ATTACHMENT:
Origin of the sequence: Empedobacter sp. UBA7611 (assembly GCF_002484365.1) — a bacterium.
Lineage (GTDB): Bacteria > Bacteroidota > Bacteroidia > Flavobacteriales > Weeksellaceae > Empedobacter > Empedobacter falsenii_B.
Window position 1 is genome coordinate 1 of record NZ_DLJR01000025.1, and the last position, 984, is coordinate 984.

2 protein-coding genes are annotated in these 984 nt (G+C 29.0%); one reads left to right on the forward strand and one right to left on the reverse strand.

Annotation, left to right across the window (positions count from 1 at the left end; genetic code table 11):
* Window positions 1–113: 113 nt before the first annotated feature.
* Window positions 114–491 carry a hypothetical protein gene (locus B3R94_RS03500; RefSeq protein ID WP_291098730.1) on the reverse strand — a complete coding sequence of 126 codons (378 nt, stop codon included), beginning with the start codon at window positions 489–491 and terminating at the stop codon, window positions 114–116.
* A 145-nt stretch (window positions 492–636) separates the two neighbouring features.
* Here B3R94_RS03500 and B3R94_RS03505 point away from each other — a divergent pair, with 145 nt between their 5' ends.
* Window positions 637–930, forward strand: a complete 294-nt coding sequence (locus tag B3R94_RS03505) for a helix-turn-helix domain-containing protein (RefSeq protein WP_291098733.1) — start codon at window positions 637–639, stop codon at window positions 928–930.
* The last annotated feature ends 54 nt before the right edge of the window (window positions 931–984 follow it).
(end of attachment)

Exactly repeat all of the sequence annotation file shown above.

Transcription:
Origin of the sequence: Empedobacter sp. UBA7611 (assembly GCF_002484365.1) — a bacterium.
Lineage (GTDB): Bacteria > Bacteroidota > Bacteroidia > Flavobacteriales > Weeksellaceae > Empedobacter > Empedobacter falsenii_B.
Window position 1 is genome coordinate 1 of record NZ_DLJR01000025.1, and the last position, 984, is coordinate 984.

2 protein-coding genes are annotated in these 984 nt (G+C 29.0%); one reads left to right on the forward strand and one right to left on the reverse strand.

Annotation, left to right across the window (positions count from 1 at the left end; genetic code table 11):
* Window positions 1–113: 113 nt before the first annotated feature.
* Window positions 114–491 carry a hypothetical protein gene (locus B3R94_RS03500; RefSeq protein ID WP_291098730.1) on the reverse strand — a complete coding sequence of 126 codons (378 nt, stop codon included), beginning with the start codon at window positions 489–491 and terminating at the stop codon, window positions 114–116.
* A 145-nt stretch (window positions 492–636) separates the two neighbouring features.
* Here B3R94_RS03500 and B3R94_RS03505 point away from each other — a divergent pair, with 145 nt between their 5' ends.
* Window positions 637–930, forward strand: a complete 294-nt coding sequence (locus tag B3R94_RS03505) for a helix-turn-helix domain-containing protein (RefSeq protein WP_291098733.1) — start codon at window positions 637–639, stop codon at window positions 928–930.
* The last annotated feature ends 54 nt before the right edge of the window (window positions 931–984 follow it).